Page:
Happy time in 'House on the Hill'
Hilda Aylett may have grown up during the Depression but she has happy memories of her childhood in Ellerslie.
Mrs Aylett, 91, returned to the village with her younger sister Elsie Scanlan, 78, last week to reminisce about the old days.
Mrs Aylett was just a toddler when the family migrated to Auckland from England. Their parents, the Yates, ran a dairy in Greenlane for about a year before moving to Ellerslie in 1931.
They lived in a four-bedroom villa in Amy St which the children dubbed "The House on the Hill".
The creek that ran through the property was full of frogs and they had a hen run. The section stretched nearly to the next street and the boys made tree houses in the fruit trees.
"To us kids it was fairyland," Mrs Aylett says.
The house remains but has been converted into flats and the section subdivided.
Mrs Yates gave birth to 16 children over the years, although two of the boys died as children.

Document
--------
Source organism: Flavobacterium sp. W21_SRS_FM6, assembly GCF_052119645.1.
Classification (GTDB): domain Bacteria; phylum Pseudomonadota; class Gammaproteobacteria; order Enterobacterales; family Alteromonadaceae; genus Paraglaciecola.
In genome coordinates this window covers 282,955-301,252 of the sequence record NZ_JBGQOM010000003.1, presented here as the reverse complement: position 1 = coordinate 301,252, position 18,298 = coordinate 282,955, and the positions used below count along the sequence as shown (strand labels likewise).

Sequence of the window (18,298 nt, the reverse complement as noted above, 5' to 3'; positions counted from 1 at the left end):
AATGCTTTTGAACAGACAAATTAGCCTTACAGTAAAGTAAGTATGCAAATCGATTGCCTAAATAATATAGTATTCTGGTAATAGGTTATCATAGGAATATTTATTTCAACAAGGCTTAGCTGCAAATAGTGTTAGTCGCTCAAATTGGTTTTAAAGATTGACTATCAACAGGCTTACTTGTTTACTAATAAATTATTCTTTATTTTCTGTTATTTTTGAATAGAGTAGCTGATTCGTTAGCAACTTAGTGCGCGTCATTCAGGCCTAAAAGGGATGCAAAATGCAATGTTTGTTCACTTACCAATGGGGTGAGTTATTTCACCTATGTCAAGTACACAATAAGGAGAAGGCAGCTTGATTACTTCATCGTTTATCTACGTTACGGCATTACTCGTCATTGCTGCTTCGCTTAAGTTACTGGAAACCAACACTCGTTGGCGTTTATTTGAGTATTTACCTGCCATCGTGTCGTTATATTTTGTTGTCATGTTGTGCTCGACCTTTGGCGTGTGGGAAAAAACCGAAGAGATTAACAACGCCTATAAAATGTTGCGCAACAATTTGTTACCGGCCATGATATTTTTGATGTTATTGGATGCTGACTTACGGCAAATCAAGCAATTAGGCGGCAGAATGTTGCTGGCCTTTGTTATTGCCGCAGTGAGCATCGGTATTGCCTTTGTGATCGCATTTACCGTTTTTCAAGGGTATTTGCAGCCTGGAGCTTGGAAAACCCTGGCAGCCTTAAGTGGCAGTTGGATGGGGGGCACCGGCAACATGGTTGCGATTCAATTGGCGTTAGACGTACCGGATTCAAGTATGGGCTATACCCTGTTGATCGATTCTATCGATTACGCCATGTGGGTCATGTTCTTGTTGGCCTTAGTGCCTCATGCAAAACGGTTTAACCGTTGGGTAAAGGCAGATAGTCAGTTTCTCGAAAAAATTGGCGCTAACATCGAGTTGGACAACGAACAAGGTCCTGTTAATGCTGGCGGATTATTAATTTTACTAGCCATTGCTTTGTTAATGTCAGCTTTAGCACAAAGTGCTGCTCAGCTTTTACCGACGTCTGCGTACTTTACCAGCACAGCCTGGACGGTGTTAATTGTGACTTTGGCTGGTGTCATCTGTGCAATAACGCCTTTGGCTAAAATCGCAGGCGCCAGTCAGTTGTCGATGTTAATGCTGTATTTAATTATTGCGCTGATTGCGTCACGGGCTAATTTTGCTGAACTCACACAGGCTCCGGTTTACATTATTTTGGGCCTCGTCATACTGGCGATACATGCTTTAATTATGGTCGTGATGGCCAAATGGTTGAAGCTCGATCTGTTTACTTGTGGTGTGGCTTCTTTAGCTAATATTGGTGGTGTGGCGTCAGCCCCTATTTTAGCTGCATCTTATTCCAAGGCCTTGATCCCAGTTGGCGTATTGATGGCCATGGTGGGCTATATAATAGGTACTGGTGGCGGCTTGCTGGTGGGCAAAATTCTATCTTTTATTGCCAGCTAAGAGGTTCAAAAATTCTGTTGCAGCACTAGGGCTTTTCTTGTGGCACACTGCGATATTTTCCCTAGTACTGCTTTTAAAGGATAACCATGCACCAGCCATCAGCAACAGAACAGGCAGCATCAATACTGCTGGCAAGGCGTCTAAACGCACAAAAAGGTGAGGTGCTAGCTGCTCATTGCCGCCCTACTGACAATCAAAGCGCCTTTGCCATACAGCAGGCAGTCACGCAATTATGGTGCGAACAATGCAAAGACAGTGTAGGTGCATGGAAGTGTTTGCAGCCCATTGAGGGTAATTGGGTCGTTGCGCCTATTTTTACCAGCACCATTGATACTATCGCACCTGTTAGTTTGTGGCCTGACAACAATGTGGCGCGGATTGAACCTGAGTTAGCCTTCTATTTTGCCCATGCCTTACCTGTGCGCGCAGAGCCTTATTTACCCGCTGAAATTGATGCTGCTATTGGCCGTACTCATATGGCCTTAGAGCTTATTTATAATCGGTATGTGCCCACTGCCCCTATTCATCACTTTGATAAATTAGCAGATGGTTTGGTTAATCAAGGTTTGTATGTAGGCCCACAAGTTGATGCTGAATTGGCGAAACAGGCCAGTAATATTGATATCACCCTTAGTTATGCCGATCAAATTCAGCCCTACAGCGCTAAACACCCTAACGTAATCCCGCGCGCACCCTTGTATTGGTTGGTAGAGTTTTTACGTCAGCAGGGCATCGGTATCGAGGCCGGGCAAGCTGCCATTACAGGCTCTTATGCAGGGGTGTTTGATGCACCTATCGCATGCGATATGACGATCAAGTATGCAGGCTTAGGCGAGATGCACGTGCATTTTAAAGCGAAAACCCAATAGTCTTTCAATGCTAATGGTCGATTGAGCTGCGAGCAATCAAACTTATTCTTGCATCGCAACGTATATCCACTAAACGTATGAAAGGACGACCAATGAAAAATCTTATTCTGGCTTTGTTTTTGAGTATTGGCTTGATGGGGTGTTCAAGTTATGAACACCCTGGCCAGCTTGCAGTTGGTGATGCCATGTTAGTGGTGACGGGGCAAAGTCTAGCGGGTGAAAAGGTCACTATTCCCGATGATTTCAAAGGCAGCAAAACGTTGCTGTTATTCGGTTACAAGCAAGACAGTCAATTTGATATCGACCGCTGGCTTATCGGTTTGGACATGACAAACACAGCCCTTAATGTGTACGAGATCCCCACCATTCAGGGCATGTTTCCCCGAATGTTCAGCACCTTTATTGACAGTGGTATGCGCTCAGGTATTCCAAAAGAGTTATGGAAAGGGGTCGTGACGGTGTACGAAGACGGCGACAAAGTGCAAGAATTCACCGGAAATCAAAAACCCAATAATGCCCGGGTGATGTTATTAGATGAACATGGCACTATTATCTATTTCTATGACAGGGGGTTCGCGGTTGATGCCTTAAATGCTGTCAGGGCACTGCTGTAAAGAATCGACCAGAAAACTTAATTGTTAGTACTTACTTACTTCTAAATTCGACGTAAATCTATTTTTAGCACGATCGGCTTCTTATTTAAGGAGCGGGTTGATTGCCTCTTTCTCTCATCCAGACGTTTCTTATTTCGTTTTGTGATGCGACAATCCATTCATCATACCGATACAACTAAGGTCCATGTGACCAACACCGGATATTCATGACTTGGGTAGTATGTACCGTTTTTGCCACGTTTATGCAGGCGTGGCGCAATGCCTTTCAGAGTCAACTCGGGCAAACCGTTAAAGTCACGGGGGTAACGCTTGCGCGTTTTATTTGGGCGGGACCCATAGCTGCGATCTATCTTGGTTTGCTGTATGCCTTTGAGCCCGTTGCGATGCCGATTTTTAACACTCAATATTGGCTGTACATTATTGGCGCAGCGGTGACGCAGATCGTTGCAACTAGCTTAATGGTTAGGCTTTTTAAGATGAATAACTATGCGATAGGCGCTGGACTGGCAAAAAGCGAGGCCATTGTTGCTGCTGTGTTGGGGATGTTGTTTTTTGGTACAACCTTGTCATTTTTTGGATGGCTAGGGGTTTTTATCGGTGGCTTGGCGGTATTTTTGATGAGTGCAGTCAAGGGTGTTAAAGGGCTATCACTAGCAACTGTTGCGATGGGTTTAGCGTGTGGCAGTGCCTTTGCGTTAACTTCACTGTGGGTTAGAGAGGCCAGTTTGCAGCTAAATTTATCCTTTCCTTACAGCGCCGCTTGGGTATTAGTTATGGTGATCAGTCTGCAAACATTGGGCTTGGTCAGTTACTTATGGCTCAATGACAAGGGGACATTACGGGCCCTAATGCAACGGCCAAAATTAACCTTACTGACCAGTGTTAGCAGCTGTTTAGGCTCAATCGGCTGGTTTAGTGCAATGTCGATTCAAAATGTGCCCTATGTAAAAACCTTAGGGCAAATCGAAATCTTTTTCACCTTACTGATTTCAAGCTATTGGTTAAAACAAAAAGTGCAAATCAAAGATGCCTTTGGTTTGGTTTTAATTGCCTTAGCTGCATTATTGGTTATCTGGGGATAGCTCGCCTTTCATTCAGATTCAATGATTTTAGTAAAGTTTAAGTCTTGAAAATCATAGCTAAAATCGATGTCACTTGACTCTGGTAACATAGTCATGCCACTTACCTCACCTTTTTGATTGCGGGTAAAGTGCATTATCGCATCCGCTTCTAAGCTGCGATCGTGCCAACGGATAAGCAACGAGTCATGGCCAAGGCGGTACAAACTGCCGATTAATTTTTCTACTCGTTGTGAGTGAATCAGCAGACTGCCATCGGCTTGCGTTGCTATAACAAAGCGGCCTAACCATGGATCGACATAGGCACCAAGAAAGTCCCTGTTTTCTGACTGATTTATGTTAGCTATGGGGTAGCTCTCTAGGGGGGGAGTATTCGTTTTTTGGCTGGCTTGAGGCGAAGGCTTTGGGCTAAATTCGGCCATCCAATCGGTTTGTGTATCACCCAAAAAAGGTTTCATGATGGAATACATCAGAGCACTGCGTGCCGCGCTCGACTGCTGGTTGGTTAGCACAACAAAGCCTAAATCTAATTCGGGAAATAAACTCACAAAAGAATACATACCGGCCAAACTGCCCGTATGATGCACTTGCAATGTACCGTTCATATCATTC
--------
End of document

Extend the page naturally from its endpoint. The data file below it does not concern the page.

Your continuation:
Sharing a bedroom with a couple of siblings was the norm, Mrs Scanlan says.
"It was lights' out by nine o'clock every night but . . . I'll always remember lying in bed and playing games like I Spy with my sisters."
"The bath was huge with large claw feet," Mrs Aylett says. "There were always at least four or five of us in there at the same time."
Money was scarce but the children were well fed and there was always plenty of milk in the house because Mr Yates worked as a milkman.
The rules of the house were very strict, she says.
"There was no alcohol in the house and dad never drank. We didn't go out much when we were teenagers and even when we were over 21 we had to be home by 11 at night."
If they wanted to go to the picture theatre they had to earn the money, Mrs Scanlan says.
"We used to pick rhododendron flowers from the tree out the front and go to the neighbours and sell them for six pence a bunch, which was the cost of a movie ticket."
Ellerslie was a working class suburb back then but it was always a nice neighbourhood.
"Mum could send us to the shops when we were very young and not worry about us. All the shopkeepers knew us."
- East And Bays Courier
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